Make Māori language fun and relevant to your lives - fill your home with Māori language books, games, posters, tapes of songs and nursery rhymes, videos, CDs, DVDs. Check out your local library, bookshops and visit the Reostore.
Give your child Māori language books, cds or games as birthday and/or Christmas gifts.
Play Māori music in your home.
Video Māori language television programmes to watch together over and over again!
Take your child/ren to as many places as possible where you know other Māori speakers will be present and the language can be spoken naturally. For example, events held by a local language community group, the marae, openings of kura kaupapa Māori, Māori concerts, and kapa haka competitions.
Encourage friends and family to talk as much as possible in Māori with your child.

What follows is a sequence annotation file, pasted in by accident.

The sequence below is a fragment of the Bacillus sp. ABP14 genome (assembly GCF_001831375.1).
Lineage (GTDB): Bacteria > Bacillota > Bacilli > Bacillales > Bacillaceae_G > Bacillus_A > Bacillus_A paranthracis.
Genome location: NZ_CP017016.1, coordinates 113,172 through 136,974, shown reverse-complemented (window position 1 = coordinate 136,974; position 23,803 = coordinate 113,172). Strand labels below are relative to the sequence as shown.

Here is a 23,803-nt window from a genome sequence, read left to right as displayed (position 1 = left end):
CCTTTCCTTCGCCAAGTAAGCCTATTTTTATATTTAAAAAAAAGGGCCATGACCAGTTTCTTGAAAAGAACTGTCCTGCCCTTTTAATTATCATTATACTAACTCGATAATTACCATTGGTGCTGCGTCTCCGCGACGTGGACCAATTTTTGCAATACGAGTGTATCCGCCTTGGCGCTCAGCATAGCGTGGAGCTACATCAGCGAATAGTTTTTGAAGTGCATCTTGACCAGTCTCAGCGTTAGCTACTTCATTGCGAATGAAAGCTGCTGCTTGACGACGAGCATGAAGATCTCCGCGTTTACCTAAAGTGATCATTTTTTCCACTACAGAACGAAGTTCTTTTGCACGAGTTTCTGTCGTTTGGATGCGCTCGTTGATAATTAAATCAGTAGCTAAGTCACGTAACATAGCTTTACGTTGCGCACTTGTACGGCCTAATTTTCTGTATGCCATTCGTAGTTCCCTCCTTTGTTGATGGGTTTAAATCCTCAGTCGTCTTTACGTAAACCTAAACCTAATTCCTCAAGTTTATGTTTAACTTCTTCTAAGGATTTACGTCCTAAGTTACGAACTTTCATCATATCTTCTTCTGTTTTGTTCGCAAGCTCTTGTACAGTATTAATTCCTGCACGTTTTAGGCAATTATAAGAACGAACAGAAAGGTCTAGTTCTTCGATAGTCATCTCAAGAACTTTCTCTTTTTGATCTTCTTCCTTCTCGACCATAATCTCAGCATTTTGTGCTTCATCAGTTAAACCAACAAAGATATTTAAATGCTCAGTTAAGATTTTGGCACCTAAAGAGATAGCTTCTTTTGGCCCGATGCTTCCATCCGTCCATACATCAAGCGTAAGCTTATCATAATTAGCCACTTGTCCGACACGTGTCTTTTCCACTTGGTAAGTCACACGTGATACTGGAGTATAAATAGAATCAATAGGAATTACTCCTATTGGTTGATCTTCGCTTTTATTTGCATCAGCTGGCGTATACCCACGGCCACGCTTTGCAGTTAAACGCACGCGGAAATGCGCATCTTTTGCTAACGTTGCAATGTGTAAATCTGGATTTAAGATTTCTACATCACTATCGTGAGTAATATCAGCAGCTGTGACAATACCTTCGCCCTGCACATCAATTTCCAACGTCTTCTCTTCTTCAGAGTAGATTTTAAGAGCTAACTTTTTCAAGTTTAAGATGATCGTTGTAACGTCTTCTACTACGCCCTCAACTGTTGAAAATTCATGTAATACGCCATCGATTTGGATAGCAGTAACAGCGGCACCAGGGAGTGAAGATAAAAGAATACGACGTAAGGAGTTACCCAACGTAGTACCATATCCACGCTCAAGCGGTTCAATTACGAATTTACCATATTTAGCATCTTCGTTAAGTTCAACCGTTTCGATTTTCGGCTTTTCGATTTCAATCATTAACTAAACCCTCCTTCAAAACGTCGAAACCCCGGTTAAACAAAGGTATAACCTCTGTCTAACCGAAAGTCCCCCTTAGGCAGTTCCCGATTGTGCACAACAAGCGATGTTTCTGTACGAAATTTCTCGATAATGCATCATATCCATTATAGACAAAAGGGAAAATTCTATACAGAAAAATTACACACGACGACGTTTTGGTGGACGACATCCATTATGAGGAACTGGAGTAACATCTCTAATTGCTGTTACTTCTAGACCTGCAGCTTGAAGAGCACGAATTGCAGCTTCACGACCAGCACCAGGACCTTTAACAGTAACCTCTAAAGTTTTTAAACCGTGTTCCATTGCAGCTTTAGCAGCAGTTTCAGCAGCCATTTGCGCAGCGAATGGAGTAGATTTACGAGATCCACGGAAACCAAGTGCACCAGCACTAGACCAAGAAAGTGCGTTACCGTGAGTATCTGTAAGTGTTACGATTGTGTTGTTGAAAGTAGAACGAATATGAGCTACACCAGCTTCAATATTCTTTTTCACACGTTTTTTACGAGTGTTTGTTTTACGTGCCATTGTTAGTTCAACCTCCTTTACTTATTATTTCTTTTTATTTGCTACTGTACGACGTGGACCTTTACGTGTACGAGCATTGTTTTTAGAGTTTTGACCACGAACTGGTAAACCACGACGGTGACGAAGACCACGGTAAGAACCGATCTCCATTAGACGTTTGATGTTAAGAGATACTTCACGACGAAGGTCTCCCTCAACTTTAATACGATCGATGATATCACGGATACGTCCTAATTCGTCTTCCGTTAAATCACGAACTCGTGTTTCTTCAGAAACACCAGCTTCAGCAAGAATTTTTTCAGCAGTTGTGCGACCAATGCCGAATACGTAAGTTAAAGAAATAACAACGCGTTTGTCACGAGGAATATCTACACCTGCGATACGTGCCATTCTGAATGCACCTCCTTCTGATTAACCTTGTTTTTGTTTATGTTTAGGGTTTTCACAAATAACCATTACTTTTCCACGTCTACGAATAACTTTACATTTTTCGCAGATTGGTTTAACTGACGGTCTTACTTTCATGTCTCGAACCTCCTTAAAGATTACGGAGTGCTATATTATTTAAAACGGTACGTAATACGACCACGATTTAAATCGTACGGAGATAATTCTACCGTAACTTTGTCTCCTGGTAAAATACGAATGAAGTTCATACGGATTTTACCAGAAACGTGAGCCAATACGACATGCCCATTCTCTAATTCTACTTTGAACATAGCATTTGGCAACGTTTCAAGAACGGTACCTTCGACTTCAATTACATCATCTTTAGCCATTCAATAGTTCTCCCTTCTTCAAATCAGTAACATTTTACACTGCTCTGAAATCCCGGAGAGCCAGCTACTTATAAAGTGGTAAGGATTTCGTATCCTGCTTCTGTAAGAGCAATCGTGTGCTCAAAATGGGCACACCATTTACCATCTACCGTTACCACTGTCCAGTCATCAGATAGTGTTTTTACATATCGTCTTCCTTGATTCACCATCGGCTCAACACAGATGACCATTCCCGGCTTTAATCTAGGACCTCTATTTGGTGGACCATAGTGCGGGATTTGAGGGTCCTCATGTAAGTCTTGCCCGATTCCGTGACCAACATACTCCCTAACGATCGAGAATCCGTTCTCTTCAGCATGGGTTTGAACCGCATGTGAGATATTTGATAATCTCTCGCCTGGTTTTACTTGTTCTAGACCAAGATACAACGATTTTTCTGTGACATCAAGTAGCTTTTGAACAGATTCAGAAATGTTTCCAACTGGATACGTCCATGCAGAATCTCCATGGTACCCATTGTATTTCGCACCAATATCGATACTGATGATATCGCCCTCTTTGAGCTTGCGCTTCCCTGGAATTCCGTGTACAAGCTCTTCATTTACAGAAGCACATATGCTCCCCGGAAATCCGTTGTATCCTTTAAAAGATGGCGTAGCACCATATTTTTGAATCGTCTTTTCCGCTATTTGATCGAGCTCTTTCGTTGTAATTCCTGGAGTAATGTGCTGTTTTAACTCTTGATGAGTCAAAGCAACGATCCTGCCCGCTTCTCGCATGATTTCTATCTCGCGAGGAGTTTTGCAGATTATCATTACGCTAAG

Invite other Māori speaking families or children over to visit.
Read books on bilingualism: 'Kei Roto i te Whare' has useful information to start with. Become knowledgeable about the benefits of bilingualism and the effects of poor language exposure and poor language quality.
Point out the benefits of speaking Māori.
Consider Māori-medium education options as a way of ensuring that your child continues to speak Māori on a daily basis, and undertakes deeper thinking in Māori.
If you are in the situation where one parent or caregiver is a fluent Māori speaker and the other isn't, one strategy you might consider is known as "one parent, one language". In this scenario, both languages are used right from birth with one parent/caregiver speaking Māori and the other speaking English (or another language). If you choose this method, be consistent - the Māori speaking parent must always use and be responsible for Māori language in your child's life, while the other concentrates on the English language. Avoid mixing and matching the languages – all this does is provide poor quality examples of both languages. So, if you are the Māori speaking parent, make sure you only speak Māori to your child and provide him/her with lots of Māori language books, music, games and ideally, Māori speaking friends.